Benson J. Lossing, Pictorial Field Book of the Civil War. Volume 2., Chapter 20: events West of the Mississippi and in Middle Tennessee. (search)
m Wilkinson's Cross Roads, and fought his way almost to Stone's River, a little west of that town; and before evening nearly the whole of the National army was in an irregular line, more than three miles in length, in front of the Confederates, who were in strong position on the river before Murfreesboro. Bragg's army was disposed as follows:--The left wing in front of Stone's River, and the right wing in the rear of the stream. Polk's corps formed the left wing and Hardee's the right. Withers's division formed Polk's first line, and Cheatham's the second. Breckenridge's formed the first line of Hardee's and Cleborne's the second. The two lines were eight hundred to one thousand yards apart. McCowan's division formed tho reserve opposite the center, on high ground, and Jackson's brigade the reserve of the right flank, under the direction of Hardee. Bragg ordered the cavalry to fall back on the approach of the Nationals, Wheeler to form on the right and Wharton on the left, fo
official report, thus lamely explains this modesty: Early's brigade, meanwhile, joined by the 19th Virginia regiment, Lieut. Col. Strange, of Cocke's brigade, pursued the now panic-stricken, fugitive enemy. Stuart, with his cavalry, and Beckham, had also taken up the pursuit along the road by which the enemy had come upon the field that morning; but, soon encumbered by prisoners, who thronged his way, the former was unable to attack the mass of the fast-fleeing, frantic Federalists. Withers's, R. J. Preston's, Cash's, and Kershaw's regiments, Hampton's Legion and Kemper's battery, also pursued along the Warrenton road by the Stone Bridge, the enemy having opportunely opened a way for them through the heavy abatis which my troops had made on the west side of the bridge, several days before. But this pursuit was soon recalled, in consequence of a false report, which unfortunately reached us, that the enemy's reserves, known to be fresh and of considerable strength, were threate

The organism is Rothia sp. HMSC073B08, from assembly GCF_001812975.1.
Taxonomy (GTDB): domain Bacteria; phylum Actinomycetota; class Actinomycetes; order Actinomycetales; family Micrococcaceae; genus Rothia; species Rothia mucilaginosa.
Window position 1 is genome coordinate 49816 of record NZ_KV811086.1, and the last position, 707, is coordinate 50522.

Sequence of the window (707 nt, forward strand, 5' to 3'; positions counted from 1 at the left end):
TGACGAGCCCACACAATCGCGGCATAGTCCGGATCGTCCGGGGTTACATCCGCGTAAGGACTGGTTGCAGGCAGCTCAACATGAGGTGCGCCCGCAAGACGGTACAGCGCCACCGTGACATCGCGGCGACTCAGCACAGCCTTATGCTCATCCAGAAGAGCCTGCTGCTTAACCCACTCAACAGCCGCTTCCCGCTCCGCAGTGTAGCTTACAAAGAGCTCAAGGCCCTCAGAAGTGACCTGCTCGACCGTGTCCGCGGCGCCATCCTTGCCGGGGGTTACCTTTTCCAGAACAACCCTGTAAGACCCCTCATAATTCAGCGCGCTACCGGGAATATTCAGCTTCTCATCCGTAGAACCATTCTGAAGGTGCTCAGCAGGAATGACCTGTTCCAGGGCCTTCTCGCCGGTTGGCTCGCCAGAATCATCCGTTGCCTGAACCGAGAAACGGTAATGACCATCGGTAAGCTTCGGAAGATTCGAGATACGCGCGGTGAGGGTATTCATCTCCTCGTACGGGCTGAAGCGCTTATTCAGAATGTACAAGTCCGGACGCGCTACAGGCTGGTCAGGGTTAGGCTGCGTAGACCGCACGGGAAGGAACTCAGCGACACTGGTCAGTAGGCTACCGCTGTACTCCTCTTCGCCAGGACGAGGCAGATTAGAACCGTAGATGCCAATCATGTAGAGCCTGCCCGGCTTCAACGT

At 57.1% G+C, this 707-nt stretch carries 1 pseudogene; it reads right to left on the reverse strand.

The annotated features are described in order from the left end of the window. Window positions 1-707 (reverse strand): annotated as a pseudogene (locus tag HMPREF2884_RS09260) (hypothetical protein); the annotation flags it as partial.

. Beauregard officially reports his loss in this battle at 1,728 killed, 8,012 wounded, 957 missing: total, 10,699, or a little more than one-fourth of the admitted strength of his army. Beauregard's official report enumerates, among the casualties on his side, in addition to the loss of their commander-in-chief, Albert S. Johnston, that Hon. Geo. W. Johnson. Provisional Governor of Kentucky, was killed on Monday, having had his horse shot under him on Sunday; Brig.-Gen. Gladding, of Withers's corps, was mortally wounded; that Gen. Bragg had two horses shot under him; Gen. Hardec was slightly wounded, his coat cut with balls, and his horse disabled; that Gen. Breckinridge was twice struck by spent balls; that Gen. Cheatham was slightly wounded and had tree horses shot under him; that Brig.-Gens. Clark, Bowen, and B. R. Johnson were severely wounded ; and that Gen. Hindman had his horse shot under him and was severely injured by his fall. [He was hoisted ten feet into the air b